For all you Swans fans heading to the Liberty Stadium this Saturday for the Sunderland game, have a look out for a touch of Dafen on the pitch as our Girls U 14's will be welcoming the teams out as the official Guard of Honour. Hopefully it will be a good fun experience and the Swans will have a good win as well.
Not sure how a "C'mon You Bluebirds" announcement will go down before the game though!!
Posted on Dafen AFC website by Barry Armstrong.
The latest figures show an overall decline in the number of offences recorded involving mephedrone or meow meow across the entire county. The biggest reduction can be seen in the Llanelli Town (61% change) and Llanelli rural (65% change) areas.
The figures follow recent press reports which claimed Llanelli was one of the worst areas for meow meow usage in Wales.
“What recent national press reports have failed to explain is that the figures for 2012 were disproportionately high because meow meow was a new drug which hadn’t been encountered to any great extent across other areas of the country," said Detective Inspector Richard Hopkin. "We deliberately set out to take a proactive approach to dealing with the issue so as to supress it’s use as best we could prior to it taking hold in the area.”
“I think the 61.4% decline in the figures for this year show quite clearly that our approach worked, and that use of the drug has passed its peak.
“Since January we’ve been running a voluntary testing regime in Llanelli and this supports other community data that the prevalance of Meow Meow has fallen significantly.
“Officers will continue to proactively target substance misuse. Anyone wishing to report information to help us can do so by calling us on 101 or using the independent charity Crimestoppers, anonymously, on 0800 555111.
“And remember, if you want any advice of guidance on drug related issues you can visit our website www.dyfed-powys.police.uk and www.dan247.org.uk or call their helpline on 0808 808 2234.”
A new recycling site at Gorsfach has been provided thanks to a European cash injection, which has add twelve new facilities across the county.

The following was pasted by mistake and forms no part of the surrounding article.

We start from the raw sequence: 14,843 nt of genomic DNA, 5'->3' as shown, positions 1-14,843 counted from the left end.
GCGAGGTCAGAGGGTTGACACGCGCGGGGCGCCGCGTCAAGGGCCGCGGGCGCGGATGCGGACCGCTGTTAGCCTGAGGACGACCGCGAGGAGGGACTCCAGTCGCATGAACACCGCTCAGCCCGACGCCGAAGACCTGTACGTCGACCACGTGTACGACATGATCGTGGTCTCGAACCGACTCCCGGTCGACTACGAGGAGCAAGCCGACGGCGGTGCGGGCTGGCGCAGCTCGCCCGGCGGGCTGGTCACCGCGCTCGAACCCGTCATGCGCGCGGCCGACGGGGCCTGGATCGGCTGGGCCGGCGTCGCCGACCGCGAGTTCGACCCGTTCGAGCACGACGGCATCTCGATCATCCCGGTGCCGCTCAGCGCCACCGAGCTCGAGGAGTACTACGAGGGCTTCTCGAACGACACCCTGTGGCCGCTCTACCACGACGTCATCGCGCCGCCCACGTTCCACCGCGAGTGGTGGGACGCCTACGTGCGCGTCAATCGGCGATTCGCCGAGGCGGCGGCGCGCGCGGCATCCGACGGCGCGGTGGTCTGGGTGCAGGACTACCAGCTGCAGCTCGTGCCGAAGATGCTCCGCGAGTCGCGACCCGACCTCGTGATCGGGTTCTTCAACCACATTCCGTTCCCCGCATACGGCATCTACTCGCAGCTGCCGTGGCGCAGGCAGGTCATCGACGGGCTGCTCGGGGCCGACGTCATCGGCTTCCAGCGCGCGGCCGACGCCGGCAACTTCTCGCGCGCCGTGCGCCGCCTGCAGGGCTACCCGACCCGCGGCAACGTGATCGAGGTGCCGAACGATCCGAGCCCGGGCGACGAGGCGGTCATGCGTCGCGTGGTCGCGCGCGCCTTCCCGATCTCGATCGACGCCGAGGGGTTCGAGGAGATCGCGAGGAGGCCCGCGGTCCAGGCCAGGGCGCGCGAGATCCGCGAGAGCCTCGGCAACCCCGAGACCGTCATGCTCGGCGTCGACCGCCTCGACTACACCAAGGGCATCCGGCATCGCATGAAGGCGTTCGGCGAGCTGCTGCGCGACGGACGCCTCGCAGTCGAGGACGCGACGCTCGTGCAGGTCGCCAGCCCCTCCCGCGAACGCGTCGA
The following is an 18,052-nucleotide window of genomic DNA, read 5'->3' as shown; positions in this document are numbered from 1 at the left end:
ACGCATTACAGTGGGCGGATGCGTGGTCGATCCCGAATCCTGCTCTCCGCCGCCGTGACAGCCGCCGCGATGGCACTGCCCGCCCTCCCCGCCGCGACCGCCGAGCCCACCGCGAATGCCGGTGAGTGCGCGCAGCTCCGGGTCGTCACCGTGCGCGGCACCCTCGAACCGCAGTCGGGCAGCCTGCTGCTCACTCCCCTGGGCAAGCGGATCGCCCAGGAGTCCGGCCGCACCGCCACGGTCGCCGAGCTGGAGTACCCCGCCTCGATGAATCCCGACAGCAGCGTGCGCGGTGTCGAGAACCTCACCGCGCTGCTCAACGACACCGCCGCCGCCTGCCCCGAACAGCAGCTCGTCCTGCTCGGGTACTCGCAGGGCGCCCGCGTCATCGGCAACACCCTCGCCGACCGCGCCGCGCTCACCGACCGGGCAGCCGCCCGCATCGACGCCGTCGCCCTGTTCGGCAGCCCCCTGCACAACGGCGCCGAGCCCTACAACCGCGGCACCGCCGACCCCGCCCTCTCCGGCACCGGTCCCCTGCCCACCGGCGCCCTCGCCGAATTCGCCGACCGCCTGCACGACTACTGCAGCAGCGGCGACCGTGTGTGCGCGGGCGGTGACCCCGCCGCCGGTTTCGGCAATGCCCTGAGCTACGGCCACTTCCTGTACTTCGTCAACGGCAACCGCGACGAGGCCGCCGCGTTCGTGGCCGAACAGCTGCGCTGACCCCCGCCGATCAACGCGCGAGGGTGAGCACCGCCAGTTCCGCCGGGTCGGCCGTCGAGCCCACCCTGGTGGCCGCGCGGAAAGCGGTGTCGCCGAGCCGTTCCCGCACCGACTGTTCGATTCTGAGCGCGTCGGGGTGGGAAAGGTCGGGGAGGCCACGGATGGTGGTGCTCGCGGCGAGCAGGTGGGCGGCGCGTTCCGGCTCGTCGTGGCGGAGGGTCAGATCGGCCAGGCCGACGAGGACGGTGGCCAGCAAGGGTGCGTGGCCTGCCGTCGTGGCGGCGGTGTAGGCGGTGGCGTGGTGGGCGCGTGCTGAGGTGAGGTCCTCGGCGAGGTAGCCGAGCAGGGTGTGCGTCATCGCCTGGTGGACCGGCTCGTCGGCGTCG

The council’s waste and recycling section now provides a total of 180 mini recycling centres all over the county to make it as easy as possible for residents to recycle a number of materials such as glass, cans, paper, clothes and shoes.
The 12 new sites have been part-funded by the European Regional Development Fund through the Welsh Government. It forms part of the South West Wales Materials Efficiency project with Pembrokeshire County Council.
The new recycling sites are at:
• Pantyffynnon Social Club, Ammanford
• Llys y Drindod, Morfa, Llanelli
• St David’s Close, Llanelli
• Llangynog (near the old school)
• Shoreline Caravan Park, Burry Port
• Gorsfach, Dafen
• Salem Road, Felinfoel
• Bro Ryan, Glanamman
• Whitland Cricket Club
• Llandeilo RFC
• Llangain Primary School
• Park Hall, Carmarthen
Executive Board Member for Street Scene Cllr Colin Evans said: “We are continually looking to provide more recycling facilities for the public and the ERDF grant has helped us to provide an additional 12 recycling sites across the county.
“We want to make it as easy as possible for residents to recycle by providing recycling banks in their communities.
“It is important we recycle as much as we can and reduce the amount of rubbish which goes to landfill. I would like to thank householders for all their efforts and urge them to use these new recycling banks.”
Last year the council recycled around 54% of its rubbish, exceeding the 52% target, but must reach 70% by 2025. Failure to do so could result in large financial penalties.
Councillors in Carmarthenshire have voiced their concerns over changes to services at Llanelli’s Prince Philip Hospital, with a notice of motion which declares that members ‘deplore’ the decision by the Welsh Health Minister.
Speaking during an emotionally-charged debate at Full Council on Wednesday, members voted on an amended notice of motion put forward by Deputy Leader Cllr Tegwen Devichand.
The notice reads: “Carmarthenshire County Council deplores the decision to replace the level two A&E at Prince Philip Hospital with a nurse practitioner-led and GP-supported provision.